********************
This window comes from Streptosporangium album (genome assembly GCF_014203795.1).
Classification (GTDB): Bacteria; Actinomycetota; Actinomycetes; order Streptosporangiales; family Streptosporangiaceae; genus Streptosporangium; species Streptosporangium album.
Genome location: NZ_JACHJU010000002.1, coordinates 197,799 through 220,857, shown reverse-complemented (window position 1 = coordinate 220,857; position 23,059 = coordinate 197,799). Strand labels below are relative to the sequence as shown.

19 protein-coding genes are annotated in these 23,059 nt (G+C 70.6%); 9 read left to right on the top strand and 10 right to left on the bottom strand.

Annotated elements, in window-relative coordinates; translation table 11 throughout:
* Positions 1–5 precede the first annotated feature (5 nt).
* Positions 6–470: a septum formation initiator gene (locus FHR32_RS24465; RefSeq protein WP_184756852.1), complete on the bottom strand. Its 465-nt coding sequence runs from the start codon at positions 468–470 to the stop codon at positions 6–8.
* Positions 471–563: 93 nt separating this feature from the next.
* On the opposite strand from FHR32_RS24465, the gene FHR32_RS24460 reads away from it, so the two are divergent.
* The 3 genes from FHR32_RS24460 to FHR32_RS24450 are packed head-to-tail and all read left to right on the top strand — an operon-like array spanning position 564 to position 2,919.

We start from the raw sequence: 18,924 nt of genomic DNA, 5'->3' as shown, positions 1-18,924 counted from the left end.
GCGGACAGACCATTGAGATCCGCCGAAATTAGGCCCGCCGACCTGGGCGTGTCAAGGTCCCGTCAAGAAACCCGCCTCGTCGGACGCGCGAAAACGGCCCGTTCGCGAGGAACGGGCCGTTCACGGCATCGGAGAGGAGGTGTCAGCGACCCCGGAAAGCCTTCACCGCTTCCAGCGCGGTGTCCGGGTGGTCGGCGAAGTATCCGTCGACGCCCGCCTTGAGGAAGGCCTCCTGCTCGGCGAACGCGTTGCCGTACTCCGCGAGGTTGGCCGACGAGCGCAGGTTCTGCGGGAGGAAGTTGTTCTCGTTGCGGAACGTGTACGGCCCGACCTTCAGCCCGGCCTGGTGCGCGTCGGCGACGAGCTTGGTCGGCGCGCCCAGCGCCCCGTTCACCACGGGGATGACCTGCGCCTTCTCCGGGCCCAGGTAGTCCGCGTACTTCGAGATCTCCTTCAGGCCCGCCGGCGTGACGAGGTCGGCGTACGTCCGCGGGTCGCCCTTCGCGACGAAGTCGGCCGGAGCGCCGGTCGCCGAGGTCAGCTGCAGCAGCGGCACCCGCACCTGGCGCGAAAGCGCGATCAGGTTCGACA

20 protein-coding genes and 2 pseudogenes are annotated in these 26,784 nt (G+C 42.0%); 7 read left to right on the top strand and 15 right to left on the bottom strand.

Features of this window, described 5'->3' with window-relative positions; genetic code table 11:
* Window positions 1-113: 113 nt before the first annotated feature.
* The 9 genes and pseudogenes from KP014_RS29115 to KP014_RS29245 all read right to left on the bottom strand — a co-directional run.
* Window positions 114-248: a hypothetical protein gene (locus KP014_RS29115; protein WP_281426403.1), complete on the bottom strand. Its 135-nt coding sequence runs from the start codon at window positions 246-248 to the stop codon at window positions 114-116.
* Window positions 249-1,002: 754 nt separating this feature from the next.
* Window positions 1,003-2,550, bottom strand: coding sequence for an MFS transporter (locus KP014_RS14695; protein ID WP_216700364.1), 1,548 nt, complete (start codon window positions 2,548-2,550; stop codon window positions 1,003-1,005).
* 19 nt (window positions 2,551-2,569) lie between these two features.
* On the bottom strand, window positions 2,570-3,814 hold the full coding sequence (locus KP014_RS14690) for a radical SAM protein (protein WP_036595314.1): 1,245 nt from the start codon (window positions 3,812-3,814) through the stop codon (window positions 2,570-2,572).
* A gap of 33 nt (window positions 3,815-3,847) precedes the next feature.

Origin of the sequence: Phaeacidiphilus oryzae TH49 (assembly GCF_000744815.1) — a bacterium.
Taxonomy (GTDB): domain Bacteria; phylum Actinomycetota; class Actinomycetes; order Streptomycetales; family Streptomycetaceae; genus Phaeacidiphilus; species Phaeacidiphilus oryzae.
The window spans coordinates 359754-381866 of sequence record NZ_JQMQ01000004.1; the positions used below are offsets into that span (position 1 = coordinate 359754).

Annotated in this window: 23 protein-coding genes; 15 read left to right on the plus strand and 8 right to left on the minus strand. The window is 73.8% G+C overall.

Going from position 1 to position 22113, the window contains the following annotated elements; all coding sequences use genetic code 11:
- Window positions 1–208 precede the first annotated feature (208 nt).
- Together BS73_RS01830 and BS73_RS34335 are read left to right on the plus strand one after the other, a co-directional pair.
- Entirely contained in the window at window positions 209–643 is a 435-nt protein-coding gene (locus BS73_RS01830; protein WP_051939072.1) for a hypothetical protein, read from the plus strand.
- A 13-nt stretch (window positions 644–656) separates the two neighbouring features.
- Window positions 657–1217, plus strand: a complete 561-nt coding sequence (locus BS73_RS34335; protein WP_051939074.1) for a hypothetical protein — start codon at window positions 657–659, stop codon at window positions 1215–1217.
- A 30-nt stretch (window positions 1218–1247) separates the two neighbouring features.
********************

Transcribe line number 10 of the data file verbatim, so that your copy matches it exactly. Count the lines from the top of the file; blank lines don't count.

* The 3 genes from FHR32_RS24460 to FHR32_RS24450 are packed head-to-tail and all read left to right on the top strand — an operon-like array spanning position 564 to position 2,919.